​Here's what happens to CoreOS now that Red Hat owns it

Buying CoreOS was a great move for Red Hat as it tries to become a cloud and container power using Kubernetes. But what does that mean for CoreOS? Here's the plan going forward.
Written by Steven Vaughan-Nichols, Senior Contributing Editor

One of the biggest questions at Red Hat Summit in San Francisco was "What will Red Hat be doing with its recent CoreOS acquisition?" Now we know. In a presentation, Ben Breard, Red Hat product manager for Linux Containers, and Brandon Philips, CTO of CoreOS, explained where CoreOS offerings are going now that the company is part of Red Hat.

Red Hat will be integrating CoreOS Tectonic, its Kubernetes distribution; Quay, its enterprise container registry; and Container Linux, its lightweight cluster Linux distribution, into Red Hat's container and Kubernetes-based software portfolio. One popular CoreOS technology won't be making the trip: The rkt container standard. Instead, it will become a community-supported container technology.

Container Linux and Project Atomic, which is built around the lightweight containerized operating system, Atomic Host, will be united into Red Hat CoreOS. Breard said, "Red Hat CoreOS will preserve the best from both offerings." Ultimately, Red Hat CoreOS will supersede Atomic Host and Container Linux and function as Red Hat's immutable, container-centric operating system.

There will be an upstream community version of CoreOS, as Fedora is to Red Hat Enterprise Linux (RHEL), but that's still a work in progress. The Project Atomic site will eventually be phased away, but it won't be a dramatic move. The code itself will live on in Red Hat's container code repos.

Red Hat CoreOS will provide the new foundation for Red Hat OpenShift Container Platform (RHOCP), Red Hat OpenShift Online, and Red Hat OpenShift Dedicated for customers who prefer an immutable infrastructure-based Kubernetes platform with automated updates. RHOCP will also continue to support RHEL, for customers who prefer a traditional lifecycle and packaging as the foundation for their Kubernetes deployments.

CoreOS's release cadence will be tied to OpenShift's release cycle. They will be in lock-step sync with each other. It will be targeting cloud and virtualization environments. Eventually, it will be shipped on bare metal, but that's a way off.

Container Linux will also continue on for now as a Linux distro. It will provide a free, fast-moving, and automated container host while also providing content options from the RHEL and Fedora.

Red Hat will integrate Tectonic into RHOCP. In particular, this will include Tectonic's ability to manage large Kubernetes clusters via automated "over-the-air" updates. With this feature, systems administrators and IT managers can easily roll out upgrades to entire Tectonic clusters and underlying Container Linux hosts all via an automated process. Moving ahead, this capability will be known as automated operations.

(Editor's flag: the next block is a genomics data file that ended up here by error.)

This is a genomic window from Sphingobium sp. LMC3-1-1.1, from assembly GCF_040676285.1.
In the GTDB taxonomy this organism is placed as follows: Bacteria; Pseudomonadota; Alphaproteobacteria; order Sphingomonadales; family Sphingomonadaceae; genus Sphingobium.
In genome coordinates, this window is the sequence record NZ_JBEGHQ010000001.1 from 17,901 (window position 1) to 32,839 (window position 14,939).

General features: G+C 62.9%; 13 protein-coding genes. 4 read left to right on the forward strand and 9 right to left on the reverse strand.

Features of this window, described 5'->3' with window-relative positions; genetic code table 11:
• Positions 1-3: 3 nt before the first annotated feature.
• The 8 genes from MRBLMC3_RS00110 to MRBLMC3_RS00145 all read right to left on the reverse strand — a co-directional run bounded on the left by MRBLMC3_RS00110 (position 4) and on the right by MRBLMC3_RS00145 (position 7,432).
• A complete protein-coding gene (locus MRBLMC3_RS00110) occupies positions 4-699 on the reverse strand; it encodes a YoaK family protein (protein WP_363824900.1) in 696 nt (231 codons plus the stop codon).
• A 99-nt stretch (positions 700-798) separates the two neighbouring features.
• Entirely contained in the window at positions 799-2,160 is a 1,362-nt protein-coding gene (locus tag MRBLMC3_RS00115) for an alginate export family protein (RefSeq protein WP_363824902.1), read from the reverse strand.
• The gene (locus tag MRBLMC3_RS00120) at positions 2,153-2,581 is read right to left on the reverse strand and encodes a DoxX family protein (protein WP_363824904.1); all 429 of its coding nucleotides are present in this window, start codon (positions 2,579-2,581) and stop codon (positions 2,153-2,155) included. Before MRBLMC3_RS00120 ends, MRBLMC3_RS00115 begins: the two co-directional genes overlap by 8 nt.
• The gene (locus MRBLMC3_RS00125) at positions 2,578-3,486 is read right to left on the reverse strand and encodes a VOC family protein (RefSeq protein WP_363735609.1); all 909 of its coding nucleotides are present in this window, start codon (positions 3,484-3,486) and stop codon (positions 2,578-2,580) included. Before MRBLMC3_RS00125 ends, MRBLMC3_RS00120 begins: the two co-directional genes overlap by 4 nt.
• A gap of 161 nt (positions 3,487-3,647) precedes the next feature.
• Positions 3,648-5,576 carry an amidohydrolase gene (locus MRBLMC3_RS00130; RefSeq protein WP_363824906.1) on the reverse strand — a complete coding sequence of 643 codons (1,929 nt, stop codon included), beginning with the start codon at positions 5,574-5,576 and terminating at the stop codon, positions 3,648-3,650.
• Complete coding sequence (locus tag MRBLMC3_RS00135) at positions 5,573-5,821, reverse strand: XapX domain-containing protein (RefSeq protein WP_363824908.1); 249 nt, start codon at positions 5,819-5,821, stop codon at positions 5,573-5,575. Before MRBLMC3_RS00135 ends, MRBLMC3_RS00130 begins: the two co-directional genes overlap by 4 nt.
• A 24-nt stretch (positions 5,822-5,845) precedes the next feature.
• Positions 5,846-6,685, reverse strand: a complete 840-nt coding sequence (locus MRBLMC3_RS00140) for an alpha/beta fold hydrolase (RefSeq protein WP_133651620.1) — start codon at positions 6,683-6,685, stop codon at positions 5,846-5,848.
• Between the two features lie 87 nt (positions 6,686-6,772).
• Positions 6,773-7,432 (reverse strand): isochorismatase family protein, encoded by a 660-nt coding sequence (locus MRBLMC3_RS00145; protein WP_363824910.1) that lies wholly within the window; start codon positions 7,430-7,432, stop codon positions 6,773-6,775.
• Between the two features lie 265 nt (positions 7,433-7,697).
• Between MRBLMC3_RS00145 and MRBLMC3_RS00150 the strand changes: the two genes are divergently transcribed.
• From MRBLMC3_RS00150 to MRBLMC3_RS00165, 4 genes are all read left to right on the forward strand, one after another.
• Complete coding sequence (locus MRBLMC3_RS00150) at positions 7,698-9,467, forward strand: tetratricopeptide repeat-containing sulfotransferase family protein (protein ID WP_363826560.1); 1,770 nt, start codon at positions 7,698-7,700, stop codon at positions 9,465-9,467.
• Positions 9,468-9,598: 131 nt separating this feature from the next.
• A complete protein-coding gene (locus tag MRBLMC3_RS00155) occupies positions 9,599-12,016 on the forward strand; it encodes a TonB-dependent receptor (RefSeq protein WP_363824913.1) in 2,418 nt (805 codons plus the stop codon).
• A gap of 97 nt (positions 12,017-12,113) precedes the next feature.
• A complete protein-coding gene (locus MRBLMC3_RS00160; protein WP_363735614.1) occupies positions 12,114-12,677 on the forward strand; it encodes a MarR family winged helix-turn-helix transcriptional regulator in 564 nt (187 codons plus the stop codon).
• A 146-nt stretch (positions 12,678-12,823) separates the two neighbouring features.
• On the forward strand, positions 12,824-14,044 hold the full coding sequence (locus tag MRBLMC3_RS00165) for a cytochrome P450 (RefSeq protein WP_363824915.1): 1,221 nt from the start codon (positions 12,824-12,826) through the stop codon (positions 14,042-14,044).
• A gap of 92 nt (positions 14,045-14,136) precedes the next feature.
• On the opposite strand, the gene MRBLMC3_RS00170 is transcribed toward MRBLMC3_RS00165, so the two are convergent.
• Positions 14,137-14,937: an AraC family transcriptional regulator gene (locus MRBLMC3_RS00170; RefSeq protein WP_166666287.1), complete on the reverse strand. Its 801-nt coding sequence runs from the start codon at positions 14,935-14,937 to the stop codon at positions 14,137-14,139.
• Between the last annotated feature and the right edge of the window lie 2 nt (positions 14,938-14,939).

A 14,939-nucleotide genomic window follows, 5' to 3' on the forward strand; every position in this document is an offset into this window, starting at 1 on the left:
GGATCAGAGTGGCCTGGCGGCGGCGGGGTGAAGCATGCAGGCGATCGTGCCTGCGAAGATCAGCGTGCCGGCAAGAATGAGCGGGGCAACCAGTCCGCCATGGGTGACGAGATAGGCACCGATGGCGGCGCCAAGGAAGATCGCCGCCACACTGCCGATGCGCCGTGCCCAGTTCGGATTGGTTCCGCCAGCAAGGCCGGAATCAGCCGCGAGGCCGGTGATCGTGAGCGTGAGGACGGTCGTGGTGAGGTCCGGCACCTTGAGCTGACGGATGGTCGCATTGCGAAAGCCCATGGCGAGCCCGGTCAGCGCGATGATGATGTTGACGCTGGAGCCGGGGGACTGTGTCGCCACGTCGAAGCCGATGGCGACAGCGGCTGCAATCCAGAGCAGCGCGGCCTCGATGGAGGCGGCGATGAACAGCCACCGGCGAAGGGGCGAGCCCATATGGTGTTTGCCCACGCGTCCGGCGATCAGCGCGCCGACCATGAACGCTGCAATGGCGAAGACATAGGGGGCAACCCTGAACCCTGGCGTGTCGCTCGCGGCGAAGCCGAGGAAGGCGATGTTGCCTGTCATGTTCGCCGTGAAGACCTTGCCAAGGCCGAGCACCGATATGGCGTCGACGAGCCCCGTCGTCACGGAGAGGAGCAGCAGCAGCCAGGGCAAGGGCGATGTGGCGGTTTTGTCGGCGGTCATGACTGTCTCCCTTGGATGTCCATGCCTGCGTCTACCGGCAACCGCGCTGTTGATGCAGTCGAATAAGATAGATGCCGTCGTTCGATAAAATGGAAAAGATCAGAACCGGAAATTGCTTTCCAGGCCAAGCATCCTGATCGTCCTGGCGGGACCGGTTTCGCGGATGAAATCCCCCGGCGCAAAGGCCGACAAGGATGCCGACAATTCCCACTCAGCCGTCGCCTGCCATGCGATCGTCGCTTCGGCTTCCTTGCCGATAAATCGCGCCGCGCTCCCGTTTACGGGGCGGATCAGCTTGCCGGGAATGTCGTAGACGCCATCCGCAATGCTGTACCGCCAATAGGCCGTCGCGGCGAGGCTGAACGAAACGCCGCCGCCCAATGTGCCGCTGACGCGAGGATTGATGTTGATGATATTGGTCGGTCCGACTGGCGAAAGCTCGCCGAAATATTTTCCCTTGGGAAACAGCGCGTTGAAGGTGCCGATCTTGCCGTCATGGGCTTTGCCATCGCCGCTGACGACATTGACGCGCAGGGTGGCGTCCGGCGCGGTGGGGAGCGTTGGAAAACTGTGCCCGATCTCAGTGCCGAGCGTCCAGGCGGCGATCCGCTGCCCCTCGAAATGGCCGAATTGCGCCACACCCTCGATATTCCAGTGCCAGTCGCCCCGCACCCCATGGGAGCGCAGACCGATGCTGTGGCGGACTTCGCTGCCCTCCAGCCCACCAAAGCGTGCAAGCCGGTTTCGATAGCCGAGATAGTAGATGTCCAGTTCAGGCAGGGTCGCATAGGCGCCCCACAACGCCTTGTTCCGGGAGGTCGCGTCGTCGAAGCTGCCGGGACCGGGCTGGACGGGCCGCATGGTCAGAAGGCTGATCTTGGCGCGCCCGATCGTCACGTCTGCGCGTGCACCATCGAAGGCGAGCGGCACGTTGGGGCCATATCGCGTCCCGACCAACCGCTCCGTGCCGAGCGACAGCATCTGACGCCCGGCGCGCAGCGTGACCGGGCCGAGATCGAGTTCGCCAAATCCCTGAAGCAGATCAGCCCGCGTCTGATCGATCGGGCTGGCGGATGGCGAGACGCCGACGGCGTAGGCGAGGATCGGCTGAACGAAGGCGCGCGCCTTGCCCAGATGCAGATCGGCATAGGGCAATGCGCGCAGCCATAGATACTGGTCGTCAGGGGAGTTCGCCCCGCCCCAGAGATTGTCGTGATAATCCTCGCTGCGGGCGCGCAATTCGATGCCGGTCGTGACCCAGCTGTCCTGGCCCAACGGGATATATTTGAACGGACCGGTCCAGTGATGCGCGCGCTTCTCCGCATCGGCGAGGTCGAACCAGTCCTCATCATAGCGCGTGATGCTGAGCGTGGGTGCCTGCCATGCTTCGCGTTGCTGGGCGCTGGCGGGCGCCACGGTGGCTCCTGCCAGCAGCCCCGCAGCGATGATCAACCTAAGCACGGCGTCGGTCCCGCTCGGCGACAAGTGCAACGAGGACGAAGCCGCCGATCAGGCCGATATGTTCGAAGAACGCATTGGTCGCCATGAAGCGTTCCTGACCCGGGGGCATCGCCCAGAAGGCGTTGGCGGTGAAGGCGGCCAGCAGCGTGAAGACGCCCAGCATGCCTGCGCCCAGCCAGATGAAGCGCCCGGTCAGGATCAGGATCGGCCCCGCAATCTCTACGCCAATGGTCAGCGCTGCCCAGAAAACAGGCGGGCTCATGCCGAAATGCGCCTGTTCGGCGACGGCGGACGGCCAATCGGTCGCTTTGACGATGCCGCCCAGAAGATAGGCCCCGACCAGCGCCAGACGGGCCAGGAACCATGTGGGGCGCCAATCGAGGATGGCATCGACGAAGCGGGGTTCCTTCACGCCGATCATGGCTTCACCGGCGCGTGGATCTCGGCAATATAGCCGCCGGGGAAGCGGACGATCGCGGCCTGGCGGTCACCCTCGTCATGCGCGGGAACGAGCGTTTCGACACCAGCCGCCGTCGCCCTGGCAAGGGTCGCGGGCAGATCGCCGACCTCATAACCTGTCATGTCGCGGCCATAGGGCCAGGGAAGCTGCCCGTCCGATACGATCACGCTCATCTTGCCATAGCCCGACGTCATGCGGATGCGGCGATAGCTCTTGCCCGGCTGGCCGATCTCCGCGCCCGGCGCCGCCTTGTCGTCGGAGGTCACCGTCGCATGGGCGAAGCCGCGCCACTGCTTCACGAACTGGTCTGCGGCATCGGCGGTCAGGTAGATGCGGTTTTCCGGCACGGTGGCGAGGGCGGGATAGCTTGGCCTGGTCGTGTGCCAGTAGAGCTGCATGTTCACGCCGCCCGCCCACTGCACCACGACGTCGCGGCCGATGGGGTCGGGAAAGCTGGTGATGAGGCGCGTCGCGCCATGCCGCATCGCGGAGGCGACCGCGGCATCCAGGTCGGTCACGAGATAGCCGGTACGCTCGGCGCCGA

With automated operations, IT teams will be able to use the automated upgrades of Tectonic paired with the reliability, support, and extensive application development capabilities of RHOCP. The end result will make managing Kubernetes deployments at scale easier. Most rote maintenance tasks will be performed automatically. This will decrease the need for constant administrator action and provide a "lights out" approach to cluster oversight.

Red Hat promises Tectonic and Container Linux will help drive automation at every layer of its cloud-native stack. This automation will extend to Red Hat's robust independent software vendor (ISV) ecosystem. This in turn will allow ISVs to deliver and maintain applications and services on top of RHOCP hybrid clouds.

CoreOS Kubernetes Operator application-specific controllers, which extend the Kubernetes API to create, configure, and manage instances of complex stateful applications, will live on. It takes the "human knowledge" of managing a Kubernetes application and builds it into software, making typically challenging Kubernetes workloads easier to deploy and maintain.

This Operator Framework open source project will be used in RHOCP to help Red Hat ISV's build complex, Kubernetes stateful applications. The goal is to create services that "just work" across any Kubernetes-enabled cloud.

Quay, the leading container registry, becomes Red Hat Quay. It will become the basis for new Red Hat operating system projects. Other CoreOS open-source projects including etcd, Ignition, dex, Clair, Operators, and more will continue under Red Hat's guidance.

Over the past few years, many Red Hat OpenShift customers had already started using CoreOS Quay as their enterprise registry solution. While OpenShift provides an integrated container registry, customers who require more comprehensive enterprise grade registry capabilities now have the option to get Quay Enterprise and Quay.io from Red Hat. Quay includes automated geographic replication, integrated security scanning with Clair, image time machine for viewing history, rollback support, automated pruning, and more. Quay will be available both as an enterprise software solution and as a hosted service at Quay.io.

Tectonic's automated operations, CoreOS, and more will be fully integrated into Red Hat OpenShift Container Platform in future versions. Container Linux will continue to be maintained while its successor is being developed with the Fedora and CoreOS Communities. Red Hat Quay is available today.

As for CoreOS's existing customers? Breard promises that "No users or communities will be left behind."

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